Asia's recession appears to have touched bottom and the region is likely to be the first to climb out of the global economic slowdown, the Asian Development Bank's chief economist said Thursday.
However, ADB's Lee Jong-Wha said it would be difficult for the world's most populous region to return to the high-growth scenarios of 2007 and earlier unless the industrialised world also recovers from a deep recession.
Speaking at a news conference in Manila, Lee said that compared to other regions, Asia -- outside of Japan -- had mostly managed positive growth throughout the crisis, albeit at lower levels.
He added that the ADB was now seeing stronger numbers in terms of "quarter on quarter industrial production," and concluded that "Asia will see recovery faster than the industrialised countries."
Expansionary monetary policies implemented by governments around the region loosened credit and lowered interest rates, helping Asians spend more money to keep local economies ticking over, Lee said.
Meanwhile large countries such as China and India "maintained relatively strong and resilient growth which provided demand for regional exports" from Asian neighbours.
"Clearly now we are in the transition from recession to recovery. The question is how fast the recovery will happen," Lee said.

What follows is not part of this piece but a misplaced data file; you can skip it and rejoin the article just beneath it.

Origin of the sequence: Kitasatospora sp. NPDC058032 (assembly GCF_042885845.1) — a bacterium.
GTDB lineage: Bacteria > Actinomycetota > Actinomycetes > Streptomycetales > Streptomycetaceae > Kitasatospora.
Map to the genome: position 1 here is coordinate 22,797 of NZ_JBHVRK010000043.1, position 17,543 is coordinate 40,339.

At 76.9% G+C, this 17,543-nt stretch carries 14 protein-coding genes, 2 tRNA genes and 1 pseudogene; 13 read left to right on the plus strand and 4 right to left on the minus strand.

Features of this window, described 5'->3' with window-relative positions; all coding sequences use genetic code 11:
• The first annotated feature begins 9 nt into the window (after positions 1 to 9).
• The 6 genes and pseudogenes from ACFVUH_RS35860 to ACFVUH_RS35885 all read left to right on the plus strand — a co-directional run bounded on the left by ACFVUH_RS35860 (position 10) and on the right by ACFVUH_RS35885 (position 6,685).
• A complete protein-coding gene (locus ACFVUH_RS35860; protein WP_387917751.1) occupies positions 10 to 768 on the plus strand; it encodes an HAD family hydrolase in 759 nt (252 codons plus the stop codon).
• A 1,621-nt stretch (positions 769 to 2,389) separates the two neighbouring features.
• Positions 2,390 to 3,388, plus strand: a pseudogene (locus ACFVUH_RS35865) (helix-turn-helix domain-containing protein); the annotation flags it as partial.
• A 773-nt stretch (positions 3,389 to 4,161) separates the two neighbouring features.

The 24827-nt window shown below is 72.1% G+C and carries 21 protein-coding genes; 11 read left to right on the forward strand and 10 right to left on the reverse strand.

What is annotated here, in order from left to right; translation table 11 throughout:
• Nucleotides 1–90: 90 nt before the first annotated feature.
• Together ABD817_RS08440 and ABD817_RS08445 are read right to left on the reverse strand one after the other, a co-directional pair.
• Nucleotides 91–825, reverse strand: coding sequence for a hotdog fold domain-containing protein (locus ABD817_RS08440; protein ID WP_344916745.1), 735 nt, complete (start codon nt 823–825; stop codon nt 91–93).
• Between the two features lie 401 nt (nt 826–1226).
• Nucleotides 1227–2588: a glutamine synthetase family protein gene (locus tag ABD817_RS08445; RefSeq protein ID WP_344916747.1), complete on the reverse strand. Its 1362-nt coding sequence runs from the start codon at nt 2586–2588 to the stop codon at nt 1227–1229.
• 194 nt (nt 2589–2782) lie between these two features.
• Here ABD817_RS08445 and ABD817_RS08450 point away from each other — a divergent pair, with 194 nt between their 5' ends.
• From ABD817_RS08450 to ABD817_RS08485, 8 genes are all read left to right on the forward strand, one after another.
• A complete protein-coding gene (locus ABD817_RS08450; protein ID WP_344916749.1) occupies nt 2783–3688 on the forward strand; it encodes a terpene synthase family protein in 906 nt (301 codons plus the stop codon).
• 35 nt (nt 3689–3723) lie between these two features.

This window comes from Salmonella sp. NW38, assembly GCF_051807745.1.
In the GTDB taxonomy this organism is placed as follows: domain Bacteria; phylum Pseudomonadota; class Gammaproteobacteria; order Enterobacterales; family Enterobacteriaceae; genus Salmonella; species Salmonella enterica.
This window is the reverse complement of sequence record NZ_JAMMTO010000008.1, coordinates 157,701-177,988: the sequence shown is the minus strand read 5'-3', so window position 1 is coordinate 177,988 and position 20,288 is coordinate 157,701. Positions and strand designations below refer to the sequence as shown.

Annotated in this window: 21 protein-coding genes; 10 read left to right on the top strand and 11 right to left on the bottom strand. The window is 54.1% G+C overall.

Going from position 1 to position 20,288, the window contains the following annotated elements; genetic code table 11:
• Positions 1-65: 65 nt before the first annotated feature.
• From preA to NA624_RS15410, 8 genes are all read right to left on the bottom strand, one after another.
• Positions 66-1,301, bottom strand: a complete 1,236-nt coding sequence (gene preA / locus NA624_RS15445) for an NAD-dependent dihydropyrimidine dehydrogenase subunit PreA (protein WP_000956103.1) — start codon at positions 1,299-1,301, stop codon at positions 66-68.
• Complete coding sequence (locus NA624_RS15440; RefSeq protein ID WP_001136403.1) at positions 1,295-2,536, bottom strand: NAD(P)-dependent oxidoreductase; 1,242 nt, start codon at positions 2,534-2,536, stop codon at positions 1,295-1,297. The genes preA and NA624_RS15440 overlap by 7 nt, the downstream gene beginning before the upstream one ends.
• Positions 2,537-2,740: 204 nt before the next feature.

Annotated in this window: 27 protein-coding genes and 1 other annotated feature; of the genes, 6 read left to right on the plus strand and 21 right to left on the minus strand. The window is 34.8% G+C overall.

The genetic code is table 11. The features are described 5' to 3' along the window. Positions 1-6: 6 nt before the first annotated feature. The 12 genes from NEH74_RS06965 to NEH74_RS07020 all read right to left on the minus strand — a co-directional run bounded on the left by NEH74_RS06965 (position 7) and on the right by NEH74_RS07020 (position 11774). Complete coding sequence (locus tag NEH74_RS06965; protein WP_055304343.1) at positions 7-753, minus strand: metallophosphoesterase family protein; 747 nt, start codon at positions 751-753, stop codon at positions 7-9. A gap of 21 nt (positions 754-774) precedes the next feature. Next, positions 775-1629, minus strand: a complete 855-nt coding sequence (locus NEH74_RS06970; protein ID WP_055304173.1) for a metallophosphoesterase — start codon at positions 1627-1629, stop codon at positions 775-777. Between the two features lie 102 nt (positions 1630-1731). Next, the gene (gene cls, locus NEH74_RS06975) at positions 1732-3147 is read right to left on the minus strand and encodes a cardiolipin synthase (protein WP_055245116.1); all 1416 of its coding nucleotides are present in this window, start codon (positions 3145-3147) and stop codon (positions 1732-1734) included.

"No one can say for sure."
The Manila-based bank said it will update on September 22 its flagship Asian Development Outlook forecasts, which predicted earlier this year that developing Asia will see its economic growth fall to 3.4 percent this year compared to 6.3 percent in 2008.
Lee stressed that "the recovery is still not that strong" and that Asian governments must not pursue policies that may damage any green shoots, ensuring they review current stimulus policy once rehabilitation holds.
Climbing out of the crisis would be more difficult due to the "unprecedented synchronised recession" of the industrialised countries, he said, adding that Europe was apparently faring worse than previously forecast.
In Asia, Lee said Malaysia was also performing "worse than what we expected in March" because its high-tech industries were dependent on external demand, which was declining and not being offset by demand at home
PS. I just got back from a few days vacation in Guangzhou and HK to celebrate Gregg's bday...I was amazed how fluent he is with the Mandarin language...Way to go Dada!!!